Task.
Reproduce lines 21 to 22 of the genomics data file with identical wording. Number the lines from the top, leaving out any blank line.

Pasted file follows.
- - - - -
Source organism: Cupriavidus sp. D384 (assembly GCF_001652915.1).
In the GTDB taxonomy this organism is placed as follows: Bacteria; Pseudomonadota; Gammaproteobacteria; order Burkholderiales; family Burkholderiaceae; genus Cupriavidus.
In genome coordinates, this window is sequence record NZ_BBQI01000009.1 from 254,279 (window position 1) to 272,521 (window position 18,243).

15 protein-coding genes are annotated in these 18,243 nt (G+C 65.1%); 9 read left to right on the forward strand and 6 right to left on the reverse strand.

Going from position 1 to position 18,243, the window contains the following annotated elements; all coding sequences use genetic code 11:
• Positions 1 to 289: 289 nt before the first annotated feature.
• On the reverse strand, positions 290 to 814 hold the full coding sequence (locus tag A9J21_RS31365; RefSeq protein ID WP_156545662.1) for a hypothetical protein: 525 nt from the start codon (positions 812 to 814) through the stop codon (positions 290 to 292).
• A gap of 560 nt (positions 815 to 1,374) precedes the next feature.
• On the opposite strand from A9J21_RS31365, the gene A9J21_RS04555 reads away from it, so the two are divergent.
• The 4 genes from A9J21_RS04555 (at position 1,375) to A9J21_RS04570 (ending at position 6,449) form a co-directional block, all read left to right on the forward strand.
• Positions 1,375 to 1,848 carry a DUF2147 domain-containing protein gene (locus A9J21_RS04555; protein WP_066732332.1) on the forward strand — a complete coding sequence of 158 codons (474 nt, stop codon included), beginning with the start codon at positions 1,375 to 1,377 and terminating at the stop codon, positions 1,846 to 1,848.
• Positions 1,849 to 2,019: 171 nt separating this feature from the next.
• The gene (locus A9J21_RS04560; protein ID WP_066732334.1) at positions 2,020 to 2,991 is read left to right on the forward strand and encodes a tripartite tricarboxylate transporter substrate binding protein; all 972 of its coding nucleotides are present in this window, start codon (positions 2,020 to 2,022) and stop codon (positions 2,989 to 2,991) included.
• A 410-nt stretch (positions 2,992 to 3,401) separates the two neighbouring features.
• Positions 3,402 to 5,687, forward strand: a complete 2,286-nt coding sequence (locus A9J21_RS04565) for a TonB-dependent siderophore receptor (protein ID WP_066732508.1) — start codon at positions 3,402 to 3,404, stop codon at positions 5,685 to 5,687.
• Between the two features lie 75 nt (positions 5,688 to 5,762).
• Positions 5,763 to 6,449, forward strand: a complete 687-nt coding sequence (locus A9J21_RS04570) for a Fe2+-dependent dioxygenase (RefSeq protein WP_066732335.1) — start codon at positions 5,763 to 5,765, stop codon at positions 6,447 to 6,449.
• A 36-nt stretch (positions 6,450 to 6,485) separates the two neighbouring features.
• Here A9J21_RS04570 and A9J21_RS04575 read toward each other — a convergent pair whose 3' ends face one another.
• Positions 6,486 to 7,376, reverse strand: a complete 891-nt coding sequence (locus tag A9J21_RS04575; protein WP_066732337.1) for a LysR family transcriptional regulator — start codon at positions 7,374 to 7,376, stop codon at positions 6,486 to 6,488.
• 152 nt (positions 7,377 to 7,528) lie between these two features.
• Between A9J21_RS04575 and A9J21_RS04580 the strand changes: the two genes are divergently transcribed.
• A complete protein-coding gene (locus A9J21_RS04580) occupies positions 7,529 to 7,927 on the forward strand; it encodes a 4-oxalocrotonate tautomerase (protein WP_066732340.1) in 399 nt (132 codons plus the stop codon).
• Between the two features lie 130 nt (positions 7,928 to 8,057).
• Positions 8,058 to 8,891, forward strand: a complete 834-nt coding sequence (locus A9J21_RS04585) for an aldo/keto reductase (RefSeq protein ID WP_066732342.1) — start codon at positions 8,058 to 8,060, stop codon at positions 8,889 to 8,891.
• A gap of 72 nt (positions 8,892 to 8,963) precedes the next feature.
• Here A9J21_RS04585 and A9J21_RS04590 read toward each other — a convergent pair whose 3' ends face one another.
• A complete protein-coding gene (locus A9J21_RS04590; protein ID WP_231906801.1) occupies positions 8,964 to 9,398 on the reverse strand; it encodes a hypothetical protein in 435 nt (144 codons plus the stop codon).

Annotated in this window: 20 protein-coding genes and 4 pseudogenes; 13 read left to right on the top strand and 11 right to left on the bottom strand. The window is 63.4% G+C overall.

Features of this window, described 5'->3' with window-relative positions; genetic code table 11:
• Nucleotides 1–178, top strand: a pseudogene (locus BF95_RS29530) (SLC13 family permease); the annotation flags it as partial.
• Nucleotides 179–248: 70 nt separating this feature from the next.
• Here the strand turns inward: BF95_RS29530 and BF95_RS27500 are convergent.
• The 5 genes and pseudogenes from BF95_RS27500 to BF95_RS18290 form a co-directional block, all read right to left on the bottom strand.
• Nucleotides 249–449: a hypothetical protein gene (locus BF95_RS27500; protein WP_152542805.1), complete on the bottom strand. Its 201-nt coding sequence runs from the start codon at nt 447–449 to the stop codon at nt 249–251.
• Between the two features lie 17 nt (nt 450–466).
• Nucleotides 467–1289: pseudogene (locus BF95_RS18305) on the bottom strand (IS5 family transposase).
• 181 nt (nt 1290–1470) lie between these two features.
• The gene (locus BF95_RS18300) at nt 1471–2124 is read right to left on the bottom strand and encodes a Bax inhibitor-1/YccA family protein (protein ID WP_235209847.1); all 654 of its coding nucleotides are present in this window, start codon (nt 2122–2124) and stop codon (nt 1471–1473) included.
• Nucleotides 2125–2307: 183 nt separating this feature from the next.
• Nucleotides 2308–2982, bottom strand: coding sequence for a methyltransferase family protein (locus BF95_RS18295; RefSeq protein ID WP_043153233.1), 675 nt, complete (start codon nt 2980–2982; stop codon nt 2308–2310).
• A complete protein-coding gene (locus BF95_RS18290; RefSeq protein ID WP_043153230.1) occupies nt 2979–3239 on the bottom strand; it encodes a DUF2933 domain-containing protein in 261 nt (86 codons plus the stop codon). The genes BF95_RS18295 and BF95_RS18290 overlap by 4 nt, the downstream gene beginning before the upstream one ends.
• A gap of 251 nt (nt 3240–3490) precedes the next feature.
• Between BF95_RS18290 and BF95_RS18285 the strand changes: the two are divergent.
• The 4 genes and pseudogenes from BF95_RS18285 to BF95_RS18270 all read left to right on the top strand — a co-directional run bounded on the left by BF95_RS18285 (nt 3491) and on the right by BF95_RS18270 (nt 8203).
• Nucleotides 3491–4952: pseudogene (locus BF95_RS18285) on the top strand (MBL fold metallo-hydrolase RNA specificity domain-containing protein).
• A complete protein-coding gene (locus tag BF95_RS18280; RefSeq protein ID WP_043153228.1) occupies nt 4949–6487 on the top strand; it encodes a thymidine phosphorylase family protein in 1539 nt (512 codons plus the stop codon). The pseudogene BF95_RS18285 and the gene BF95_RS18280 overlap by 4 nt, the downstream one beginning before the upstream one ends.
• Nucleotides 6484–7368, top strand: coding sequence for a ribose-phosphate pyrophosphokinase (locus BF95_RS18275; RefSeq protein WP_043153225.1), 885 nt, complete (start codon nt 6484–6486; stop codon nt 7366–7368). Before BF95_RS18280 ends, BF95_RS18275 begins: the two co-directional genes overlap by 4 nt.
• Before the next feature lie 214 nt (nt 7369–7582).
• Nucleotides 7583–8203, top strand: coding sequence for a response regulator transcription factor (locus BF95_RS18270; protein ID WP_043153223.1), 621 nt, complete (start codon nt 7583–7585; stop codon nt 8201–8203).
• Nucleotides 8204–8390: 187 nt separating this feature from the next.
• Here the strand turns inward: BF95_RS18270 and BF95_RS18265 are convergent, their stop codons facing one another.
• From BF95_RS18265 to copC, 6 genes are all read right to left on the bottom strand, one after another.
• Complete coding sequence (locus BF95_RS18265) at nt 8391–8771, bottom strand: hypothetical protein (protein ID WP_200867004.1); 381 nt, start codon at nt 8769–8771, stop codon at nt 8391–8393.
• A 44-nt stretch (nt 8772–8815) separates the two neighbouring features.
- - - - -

• 152 nt (positions 7,377 to 7,528) lie between these two features.
• Between A9J21_RS04575 and A9J21_RS04580 the strand changes: the two genes are divergently transcribed.